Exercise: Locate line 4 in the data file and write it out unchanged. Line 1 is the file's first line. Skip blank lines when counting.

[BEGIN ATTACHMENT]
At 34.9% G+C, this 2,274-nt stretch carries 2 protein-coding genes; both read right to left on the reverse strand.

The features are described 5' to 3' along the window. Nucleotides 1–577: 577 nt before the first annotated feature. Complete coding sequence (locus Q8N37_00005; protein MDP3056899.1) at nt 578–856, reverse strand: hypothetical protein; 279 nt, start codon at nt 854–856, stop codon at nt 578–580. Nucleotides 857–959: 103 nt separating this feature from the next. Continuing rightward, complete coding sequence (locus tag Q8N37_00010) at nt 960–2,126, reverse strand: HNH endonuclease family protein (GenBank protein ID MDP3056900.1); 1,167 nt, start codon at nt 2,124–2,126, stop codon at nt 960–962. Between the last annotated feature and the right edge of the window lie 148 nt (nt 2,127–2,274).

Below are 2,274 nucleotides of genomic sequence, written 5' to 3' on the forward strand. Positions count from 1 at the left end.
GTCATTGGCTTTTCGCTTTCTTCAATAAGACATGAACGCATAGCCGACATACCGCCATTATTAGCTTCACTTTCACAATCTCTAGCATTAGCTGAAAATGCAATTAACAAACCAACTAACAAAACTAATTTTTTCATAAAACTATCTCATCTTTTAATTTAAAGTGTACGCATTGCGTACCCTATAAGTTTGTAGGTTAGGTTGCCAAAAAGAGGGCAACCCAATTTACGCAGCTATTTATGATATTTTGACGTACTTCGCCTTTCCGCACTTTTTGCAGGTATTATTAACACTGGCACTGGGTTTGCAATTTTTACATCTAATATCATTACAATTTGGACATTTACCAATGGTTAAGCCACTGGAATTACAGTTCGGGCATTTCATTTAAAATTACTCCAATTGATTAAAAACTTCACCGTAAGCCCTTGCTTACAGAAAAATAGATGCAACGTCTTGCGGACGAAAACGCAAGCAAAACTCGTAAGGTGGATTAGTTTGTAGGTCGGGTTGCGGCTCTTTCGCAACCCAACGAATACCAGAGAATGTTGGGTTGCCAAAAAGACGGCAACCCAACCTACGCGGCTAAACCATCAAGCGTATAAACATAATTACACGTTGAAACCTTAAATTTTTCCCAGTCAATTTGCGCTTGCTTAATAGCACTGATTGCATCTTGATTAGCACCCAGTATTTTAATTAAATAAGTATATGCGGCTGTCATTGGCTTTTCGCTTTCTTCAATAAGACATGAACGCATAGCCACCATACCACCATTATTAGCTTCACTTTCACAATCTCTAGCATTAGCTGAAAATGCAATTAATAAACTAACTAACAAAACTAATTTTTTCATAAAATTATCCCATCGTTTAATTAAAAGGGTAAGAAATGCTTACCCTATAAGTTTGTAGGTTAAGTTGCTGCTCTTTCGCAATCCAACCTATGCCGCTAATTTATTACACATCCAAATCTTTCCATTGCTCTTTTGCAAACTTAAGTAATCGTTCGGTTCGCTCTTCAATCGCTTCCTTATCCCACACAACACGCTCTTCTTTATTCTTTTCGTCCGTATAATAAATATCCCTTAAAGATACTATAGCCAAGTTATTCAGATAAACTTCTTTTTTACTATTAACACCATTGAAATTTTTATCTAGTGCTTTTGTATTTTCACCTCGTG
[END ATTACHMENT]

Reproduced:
GTCATTGGCTTTTCGCTTTCTTCAATAAGACATGAACGCATAGCCGACATACCGCCATTATTAGCTTCACTTTCACAATCTCTAGCATTAGCTGAAAATGCAATTAACAAACCAACTAACAAAACTAATTTTTTCATAAAACTATCTCATCTTTTAATTTAAAGTGTACGCATTGCGTACCCTATAAGTTTGTAGGTTAGGTTGCCAAAAAGAGGGCAACCCAATTTACGCAGCTATTTATGATATTTTGACGTACTTCGCCTTTCCGCACTTTTTGCAGGTATTATTAACACTGGCACTGGGTTTGCAATTTTTACATCTAATATCATTACAATTTGGACATTTACCAATGGTTAAGCCACTGGAATTACAGTTCGGGCATTTCATTTAAAATTACTCCAATTGATTAAAAACTTCACCGTAAGCCCTTGCTTACAGAAAAATAGATGCAACGTCTTGCGGACGAAAACGCAAGCAAAACTCGTAAGGTGGATTAGTTTGTAGGTCGGGTTGCGGCTCTTTCGCAACCCAACGAATACCAGAGAATGTTGGGTTGCCAAAAAGACGGCAACCCAACCTACGCGGCTAAACCATCAAGCGTATAAACATAATTACACGTTGAAACCTTAAATTTTTCCCAGTCAATTTGCGCTTGCTTAATAGCACTGATTGCATCTTGATTAGCACCCAGTATTTTAATTAAATAAGTATATGCGGCTGTCATTGGCTTTTCGCTTTCTTCAATAAGACATGAACGCATAGCCACCATACCACCATTATTAGCTTCACTTTCACAATCTCTAGCATTAGCTGAAAATGCAATTAATAAACTAACTAACAAAACTAATTTTTTCATAAAATTATCCCATCGTTTAATTAAAAGGGTAAGAAATGCTTACCCTATAAGTTTGTAGGTTAAGTTGCTGCTCTTTCGCAATCCAACCTATGCCGCTAATTTATTACACATCCAAATCTTTCCATTGCTCTTTTGCAAACTTAAGTAATCGTTCGGTTCGCTCTTCAATCGCTTCCTTATCCCACACAACACGCTCTTCTTTATTCTTTTCGTCCGTATAATAAATATCCCTTAAAGATACTATAGCCAAGTTATTCAGATAAACTTCTTTTTTACTATTAACACCATTGAAATTTTTATCTAGTGCTTTTGTATTTTCACCTCGTG